What do you think caused your ALS? An analysis of the CDC national amyotrophic lateral sclerosis patient registry qualitative risk factor data using artificial intelligence and qualitative methodology

Affiliates Danielle Boyce [1][2], Jaime Raymond [3], Theodore C. Larson [3], Eddie Kirkland [4], D. Kevin Horton [3], Paul Mehta [3]


  1. Center for Quantitative Methods and Data Science, Institute for Clinical Research and Health Policy Studies, Tufts University School of Medicine, Boston, MA, USA
  2. Johns Hopkins University Schools of Medicine, Baltimore, MD, USA
  3. Centers for Disease Control and Prevention/Agency for Toxic Substances and Disease Registry, Office of Innovation and Analytics, National ALS Registry (CDC/ATSDR), Atlanta, GA, USA
  4. ICF, Inc., Atlanta, GA, USA
Journal Amyotrophic Lateral Sclerosis and Frontotemporal Degeneration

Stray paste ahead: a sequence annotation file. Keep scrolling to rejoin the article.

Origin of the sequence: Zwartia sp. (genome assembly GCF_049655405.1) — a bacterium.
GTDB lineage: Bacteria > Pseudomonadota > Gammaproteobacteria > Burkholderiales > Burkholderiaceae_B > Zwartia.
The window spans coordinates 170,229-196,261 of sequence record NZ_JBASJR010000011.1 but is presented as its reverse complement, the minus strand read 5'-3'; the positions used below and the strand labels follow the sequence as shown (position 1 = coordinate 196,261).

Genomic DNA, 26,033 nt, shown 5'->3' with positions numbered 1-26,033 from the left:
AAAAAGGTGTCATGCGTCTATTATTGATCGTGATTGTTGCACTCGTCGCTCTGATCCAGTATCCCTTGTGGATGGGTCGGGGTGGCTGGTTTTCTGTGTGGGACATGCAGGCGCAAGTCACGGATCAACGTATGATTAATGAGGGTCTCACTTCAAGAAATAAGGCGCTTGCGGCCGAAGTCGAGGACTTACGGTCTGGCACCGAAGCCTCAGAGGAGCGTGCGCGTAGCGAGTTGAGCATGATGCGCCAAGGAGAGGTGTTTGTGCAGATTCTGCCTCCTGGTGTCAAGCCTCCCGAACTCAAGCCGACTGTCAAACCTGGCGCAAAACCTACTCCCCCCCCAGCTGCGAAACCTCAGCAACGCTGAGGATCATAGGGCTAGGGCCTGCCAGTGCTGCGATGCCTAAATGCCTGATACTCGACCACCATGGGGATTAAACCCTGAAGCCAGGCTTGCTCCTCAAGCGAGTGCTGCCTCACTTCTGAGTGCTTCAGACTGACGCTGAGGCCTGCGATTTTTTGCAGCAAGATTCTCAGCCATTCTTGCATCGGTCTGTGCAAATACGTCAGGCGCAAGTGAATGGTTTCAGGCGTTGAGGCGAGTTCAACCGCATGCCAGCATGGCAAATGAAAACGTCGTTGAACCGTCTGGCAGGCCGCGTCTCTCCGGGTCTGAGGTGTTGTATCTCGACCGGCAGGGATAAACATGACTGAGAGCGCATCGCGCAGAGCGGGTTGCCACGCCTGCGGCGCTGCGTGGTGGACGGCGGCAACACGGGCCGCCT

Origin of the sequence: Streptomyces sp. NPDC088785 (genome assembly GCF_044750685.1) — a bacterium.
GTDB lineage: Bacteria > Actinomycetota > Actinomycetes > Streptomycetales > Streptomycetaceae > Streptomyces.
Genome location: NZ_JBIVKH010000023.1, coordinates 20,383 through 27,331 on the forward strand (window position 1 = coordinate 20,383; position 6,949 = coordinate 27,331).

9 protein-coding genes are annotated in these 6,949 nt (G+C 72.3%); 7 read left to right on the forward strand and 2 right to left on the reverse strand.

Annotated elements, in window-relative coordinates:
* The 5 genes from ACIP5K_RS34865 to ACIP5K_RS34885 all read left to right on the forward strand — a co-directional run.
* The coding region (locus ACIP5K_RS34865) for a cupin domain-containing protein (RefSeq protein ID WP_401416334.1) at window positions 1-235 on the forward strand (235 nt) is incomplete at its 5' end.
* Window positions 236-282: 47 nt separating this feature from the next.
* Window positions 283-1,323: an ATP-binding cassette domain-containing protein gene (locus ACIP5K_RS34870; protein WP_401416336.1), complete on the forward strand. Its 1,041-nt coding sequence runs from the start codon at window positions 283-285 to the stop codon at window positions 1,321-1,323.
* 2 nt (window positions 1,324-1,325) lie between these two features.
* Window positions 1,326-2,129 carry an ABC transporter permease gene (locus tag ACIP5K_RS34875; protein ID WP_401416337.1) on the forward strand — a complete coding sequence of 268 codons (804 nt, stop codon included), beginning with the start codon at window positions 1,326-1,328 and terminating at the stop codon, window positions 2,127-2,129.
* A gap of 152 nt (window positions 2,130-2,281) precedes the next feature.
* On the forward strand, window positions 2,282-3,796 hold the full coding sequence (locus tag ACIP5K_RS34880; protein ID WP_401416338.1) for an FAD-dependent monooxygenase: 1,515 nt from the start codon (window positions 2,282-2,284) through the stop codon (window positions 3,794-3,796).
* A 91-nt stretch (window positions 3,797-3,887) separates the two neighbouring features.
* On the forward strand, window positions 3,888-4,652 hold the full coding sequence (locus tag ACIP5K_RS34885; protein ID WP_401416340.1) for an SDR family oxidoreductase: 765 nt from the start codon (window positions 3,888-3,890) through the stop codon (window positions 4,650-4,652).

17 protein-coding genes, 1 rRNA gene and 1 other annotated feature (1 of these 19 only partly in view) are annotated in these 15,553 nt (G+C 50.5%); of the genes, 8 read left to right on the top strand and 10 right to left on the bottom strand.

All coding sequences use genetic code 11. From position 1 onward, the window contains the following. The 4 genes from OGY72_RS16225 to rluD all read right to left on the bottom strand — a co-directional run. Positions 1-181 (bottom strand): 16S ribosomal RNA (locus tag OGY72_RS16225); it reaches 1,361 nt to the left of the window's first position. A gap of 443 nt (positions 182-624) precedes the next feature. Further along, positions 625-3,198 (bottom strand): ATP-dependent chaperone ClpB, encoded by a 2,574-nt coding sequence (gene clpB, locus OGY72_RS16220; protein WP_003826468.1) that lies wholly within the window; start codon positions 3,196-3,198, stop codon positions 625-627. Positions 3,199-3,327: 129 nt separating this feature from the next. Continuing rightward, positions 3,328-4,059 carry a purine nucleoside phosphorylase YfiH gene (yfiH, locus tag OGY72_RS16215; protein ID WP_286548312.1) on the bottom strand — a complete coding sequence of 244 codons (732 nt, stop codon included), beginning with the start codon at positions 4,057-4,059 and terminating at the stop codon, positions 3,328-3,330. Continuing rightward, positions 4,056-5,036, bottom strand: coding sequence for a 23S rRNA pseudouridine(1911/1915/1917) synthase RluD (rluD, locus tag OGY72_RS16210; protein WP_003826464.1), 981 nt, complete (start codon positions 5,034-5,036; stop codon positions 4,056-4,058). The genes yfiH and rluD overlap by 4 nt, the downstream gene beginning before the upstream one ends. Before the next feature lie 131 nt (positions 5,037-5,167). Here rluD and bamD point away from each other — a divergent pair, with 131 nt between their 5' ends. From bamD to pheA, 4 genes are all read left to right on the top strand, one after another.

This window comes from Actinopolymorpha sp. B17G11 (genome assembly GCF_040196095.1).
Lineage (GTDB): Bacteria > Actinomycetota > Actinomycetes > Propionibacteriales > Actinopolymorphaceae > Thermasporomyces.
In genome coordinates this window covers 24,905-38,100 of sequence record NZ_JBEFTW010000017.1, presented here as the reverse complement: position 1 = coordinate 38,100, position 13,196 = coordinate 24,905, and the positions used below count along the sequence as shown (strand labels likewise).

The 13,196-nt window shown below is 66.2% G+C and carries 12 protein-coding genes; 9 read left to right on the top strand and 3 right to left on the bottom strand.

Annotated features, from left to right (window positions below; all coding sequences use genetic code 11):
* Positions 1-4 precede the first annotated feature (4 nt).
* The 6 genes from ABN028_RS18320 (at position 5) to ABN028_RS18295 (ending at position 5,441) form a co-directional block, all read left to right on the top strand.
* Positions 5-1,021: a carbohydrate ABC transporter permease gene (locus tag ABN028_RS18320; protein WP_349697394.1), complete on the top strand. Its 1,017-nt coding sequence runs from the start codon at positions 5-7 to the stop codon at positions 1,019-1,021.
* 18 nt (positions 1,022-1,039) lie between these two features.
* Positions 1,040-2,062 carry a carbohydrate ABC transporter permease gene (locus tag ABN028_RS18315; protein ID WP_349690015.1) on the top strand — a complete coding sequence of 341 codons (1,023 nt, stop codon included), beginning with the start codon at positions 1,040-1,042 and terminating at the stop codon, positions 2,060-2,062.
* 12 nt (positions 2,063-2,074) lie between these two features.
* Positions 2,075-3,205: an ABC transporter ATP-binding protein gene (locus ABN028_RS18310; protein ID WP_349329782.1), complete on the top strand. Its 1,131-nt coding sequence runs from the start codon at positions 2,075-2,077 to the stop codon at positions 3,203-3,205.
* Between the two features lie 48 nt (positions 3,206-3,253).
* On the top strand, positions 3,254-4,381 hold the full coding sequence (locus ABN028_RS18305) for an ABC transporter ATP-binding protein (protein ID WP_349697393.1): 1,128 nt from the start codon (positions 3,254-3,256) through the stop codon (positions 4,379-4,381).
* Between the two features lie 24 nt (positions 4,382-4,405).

Summary This study from the Center for Quantitative Methods and Data Science, and the National ALS Registry, aims to understand the role artificial intelligence (AI) can play in reinforcing data analysis of the perception of the cause of ALS held by individuals living with the disease. The team used over 3000 narrative responses who answered the question “What do you think caused your ALS?” when joining the National ALS Registry and applied both qualitative methods and natural language processing (NLP) AI methods, specifically Bidirectional Encoder Representations from Transformers (BERT), to assess the responses. The study found that traditional qualitative analysis methods resulted in a more comprehensive theme and subtheme development of the responses, but AI can provide a reinforcing check for traditional analysis methods. The team proposes the union of human and AI analysis methods in future studies of qualitative data in order to approach the data from all angles.
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